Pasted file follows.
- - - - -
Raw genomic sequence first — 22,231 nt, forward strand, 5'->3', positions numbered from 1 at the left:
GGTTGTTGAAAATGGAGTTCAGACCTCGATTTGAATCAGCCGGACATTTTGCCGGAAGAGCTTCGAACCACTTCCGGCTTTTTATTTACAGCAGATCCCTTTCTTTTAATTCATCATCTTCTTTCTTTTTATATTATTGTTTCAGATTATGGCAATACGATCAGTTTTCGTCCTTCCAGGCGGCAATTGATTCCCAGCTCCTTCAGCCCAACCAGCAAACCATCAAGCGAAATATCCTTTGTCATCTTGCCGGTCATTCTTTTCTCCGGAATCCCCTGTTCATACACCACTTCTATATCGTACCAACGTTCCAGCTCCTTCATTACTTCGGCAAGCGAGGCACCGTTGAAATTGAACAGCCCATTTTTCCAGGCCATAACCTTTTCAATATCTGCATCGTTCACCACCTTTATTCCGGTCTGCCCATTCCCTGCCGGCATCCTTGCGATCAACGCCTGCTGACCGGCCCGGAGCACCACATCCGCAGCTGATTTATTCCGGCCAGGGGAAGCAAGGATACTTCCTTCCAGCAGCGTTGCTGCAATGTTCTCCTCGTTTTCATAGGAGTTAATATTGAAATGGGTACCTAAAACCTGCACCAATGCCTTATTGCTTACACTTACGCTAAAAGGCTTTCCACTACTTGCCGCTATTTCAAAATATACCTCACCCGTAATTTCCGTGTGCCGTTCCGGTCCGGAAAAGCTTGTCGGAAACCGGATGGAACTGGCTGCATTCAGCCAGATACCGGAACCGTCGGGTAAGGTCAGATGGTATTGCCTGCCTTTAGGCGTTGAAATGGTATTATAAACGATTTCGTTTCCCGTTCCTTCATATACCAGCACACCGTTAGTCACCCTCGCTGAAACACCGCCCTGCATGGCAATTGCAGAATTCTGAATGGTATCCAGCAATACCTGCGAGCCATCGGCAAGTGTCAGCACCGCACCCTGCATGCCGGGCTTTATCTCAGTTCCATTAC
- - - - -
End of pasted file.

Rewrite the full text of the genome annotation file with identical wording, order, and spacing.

Raw genomic sequence first — 22,231 nt, forward strand, 5'->3', positions numbered from 1 at the left:
GGTTGTTGAAAATGGAGTTCAGACCTCGATTTGAATCAGCCGGACATTTTGCCGGAAGAGCTTCGAACCACTTCCGGCTTTTTATTTACAGCAGATCCCTTTCTTTTAATTCATCATCTTCTTTCTTTTTATATTATTGTTTCAGATTATGGCAATACGATCAGTTTTCGTCCTTCCAGGCGGCAATTGATTCCCAGCTCCTTCAGCCCAACCAGCAAACCATCAAGCGAAATATCCTTTGTCATCTTGCCGGTCATTCTTTTCTCCGGAATCCCCTGTTCATACACCACTTCTATATCGTACCAACGTTCCAGCTCCTTCATTACTTCGGCAAGCGAGGCACCGTTGAAATTGAACAGCCCATTTTTCCAGGCCATAACCTTTTCAATATCTGCATCGTTCACCACCTTTATTCCGGTCTGCCCATTCCCTGCCGGCATCCTTGCGATCAACGCCTGCTGACCGGCCCGGAGCACCACATCCGCAGCTGATTTATTCCGGCCAGGGGAAGCAAGGATACTTCCTTCCAGCAGCGTTGCTGCAATGTTCTCCTCGTTTTCATAGGAGTTAATATTGAAATGGGTACCTAAAACCTGCACCAATGCCTTATTGCTTACACTTACGCTAAAAGGCTTTCCACTACTTGCCGCTATTTCAAAATATACCTCACCCGTAATTTCCGTGTGCCGTTCCGGTCCGGAAAAGCTTGTCGGAAACCGGATGGAACTGGCTGCATTCAGCCAGATACCGGAACCGTCGGGTAAGGTCAGATGGTATTGCCTGCCTTTAGGCGTTGAAATGGTATTATAAACGATTTCGTTTCCCGTTCCTTCATATACCAGCACACCGTTAGTCACCCTCGCTGAAACACCGCCCTGCATGGCAATTGCAGAATTCTGAATGGTATCCAGCAATACCTGCGAGCCATCGGCAAGTGTCAGCACCGCACCCTGCATGCCGGGCTTTATCTCAGTTCCATTAC